Sorghum grain is a sustainable cereal crop. There is growing interest in sorghum as a food ingredient, particularly in Western societies that do not traditionally consume it. There is emerging food and nutrition science supporting this, but to achieve consumer acceptance requires a commitment to food innovation and the promotion of sorghum as a human food.
Scope and approach
This commentary highlights key considerations for progressing sorghum in Western food product innovation pipelines. It discusses evidence for health effects of sorghum consumption, market trends and commercialisation issues, food regulation matters and the significance of stakeholder collaborations. Conclusions are drawn by integrating current knowledge from scientific literature, market reports and consumer trends analyses, along with guidance on food regulation, and pragmatic, experiential knowledge of past research collaborations between academia and food industry.
Key findings and conclusions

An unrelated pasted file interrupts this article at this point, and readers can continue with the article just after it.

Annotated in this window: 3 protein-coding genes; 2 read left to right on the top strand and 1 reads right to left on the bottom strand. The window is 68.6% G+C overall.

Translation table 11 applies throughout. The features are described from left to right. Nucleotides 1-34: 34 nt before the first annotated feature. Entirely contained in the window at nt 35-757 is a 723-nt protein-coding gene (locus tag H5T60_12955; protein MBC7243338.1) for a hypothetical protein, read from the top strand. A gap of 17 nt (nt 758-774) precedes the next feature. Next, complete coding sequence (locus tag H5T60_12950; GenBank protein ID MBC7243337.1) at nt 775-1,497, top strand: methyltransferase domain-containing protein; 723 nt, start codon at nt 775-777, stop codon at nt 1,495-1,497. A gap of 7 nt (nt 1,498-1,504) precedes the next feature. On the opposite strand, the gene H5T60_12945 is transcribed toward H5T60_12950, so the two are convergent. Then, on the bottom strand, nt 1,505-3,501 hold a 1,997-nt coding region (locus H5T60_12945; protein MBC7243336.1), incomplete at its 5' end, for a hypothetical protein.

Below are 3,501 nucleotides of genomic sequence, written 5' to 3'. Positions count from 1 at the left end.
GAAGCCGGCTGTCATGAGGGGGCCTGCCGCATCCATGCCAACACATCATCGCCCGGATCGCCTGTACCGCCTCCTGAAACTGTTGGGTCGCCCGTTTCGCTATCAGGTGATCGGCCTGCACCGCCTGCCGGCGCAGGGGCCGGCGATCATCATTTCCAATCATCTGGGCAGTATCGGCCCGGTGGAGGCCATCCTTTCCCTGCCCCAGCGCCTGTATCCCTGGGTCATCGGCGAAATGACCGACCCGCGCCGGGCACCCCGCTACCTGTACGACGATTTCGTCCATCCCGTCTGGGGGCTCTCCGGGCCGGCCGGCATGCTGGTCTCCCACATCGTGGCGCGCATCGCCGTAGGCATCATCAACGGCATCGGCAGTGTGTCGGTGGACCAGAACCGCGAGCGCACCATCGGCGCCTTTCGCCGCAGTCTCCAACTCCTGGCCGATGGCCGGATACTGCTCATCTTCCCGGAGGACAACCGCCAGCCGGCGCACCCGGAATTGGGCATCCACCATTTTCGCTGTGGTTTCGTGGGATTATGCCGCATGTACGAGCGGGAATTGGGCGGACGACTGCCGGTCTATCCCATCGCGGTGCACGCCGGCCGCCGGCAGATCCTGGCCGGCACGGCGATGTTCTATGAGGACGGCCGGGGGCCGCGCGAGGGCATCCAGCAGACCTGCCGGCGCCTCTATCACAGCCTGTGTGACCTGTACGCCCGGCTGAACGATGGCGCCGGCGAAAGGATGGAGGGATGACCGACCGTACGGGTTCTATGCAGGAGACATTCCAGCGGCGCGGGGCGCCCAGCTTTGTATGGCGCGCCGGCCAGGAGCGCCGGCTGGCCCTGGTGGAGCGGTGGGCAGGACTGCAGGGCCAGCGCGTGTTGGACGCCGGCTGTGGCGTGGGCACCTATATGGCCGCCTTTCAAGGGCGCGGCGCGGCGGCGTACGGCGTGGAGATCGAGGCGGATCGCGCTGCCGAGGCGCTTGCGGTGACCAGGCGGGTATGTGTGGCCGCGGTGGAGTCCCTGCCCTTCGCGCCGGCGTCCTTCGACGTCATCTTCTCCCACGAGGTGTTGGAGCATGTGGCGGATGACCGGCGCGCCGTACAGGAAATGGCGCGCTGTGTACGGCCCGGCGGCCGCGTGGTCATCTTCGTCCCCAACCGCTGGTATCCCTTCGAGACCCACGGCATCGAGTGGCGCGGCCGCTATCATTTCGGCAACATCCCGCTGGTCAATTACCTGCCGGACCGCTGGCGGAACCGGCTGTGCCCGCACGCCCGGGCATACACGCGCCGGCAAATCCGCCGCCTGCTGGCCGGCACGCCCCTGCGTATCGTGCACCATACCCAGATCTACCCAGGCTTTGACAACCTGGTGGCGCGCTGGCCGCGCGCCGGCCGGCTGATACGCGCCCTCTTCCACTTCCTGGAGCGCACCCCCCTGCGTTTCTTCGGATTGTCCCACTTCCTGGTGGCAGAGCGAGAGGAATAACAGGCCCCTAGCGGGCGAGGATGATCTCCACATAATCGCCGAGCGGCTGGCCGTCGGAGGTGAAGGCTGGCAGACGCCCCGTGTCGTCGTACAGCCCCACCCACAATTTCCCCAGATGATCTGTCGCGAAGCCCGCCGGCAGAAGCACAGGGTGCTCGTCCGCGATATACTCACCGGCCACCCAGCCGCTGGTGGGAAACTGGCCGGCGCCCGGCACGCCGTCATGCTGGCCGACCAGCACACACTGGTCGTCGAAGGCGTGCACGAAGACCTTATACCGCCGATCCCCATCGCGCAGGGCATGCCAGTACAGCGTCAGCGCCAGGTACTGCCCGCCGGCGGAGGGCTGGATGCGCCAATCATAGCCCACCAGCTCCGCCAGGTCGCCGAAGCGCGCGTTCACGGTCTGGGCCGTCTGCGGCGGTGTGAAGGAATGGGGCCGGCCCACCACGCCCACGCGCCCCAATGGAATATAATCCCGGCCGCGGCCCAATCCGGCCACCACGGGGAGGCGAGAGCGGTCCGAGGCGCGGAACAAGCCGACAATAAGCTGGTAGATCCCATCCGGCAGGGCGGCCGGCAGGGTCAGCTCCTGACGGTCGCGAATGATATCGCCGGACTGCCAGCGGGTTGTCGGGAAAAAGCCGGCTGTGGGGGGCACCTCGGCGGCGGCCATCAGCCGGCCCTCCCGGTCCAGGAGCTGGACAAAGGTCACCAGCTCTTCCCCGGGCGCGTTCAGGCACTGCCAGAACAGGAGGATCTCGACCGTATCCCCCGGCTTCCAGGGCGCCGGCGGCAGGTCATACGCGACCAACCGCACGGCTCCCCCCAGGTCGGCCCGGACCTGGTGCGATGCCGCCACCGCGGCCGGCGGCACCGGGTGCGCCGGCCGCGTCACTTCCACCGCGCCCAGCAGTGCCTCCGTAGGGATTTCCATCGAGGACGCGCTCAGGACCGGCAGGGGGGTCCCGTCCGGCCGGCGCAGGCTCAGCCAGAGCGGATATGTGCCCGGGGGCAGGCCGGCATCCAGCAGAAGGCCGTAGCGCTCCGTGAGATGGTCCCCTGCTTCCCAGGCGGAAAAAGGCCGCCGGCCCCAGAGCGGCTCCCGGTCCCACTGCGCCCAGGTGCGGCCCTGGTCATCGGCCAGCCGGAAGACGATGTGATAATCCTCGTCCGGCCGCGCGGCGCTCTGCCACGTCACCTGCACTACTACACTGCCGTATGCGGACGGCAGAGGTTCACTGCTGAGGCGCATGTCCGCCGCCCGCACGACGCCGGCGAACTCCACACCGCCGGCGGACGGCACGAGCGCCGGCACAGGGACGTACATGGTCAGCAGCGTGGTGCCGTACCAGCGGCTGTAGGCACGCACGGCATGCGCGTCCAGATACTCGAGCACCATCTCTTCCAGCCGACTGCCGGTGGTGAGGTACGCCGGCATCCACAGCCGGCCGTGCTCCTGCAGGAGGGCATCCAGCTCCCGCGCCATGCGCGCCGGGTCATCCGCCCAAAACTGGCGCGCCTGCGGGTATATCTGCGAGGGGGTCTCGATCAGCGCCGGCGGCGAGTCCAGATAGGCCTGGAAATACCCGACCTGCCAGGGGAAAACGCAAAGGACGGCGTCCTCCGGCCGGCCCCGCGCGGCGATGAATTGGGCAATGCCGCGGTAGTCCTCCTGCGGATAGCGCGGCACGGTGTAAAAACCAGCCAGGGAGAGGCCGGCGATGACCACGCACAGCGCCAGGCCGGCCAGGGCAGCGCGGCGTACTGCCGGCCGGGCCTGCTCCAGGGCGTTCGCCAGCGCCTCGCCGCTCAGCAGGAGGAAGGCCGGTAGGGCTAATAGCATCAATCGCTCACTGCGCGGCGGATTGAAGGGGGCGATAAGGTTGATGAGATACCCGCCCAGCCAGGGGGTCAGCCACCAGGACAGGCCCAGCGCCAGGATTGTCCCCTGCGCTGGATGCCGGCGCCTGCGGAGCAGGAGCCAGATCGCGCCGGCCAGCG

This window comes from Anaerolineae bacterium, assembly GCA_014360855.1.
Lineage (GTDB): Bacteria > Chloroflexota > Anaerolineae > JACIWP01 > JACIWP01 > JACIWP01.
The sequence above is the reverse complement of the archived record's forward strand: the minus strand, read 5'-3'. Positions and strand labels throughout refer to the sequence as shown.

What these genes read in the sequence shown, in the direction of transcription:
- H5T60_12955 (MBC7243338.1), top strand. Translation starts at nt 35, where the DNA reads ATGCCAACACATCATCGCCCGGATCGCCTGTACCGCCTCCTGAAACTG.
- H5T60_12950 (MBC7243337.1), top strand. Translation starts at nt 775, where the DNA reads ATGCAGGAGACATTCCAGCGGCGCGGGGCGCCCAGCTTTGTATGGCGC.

Commercial investment in sorghum food product development is warranted, with value adding opportunities seen in sorghum's gluten-free attribute, its valuable nutrients, slowly digestible starches, dietary fibre, and antioxidant compounds. To create successful sorghum-based products requires the integration of knowledge and expertise across a wide spectrum, from grain breeders and producers, to food scientists and technologists, nutrition scientists, and the whole food manufacturing team working with consumers and food regulators. A concerted research effort, with collaborations between stakeholders and academic researchers, along a defined value chain, and with an eye to food policy and regulations, is critical. With this collective approach, the outlook for sorghum as a human food in Western societies is positive.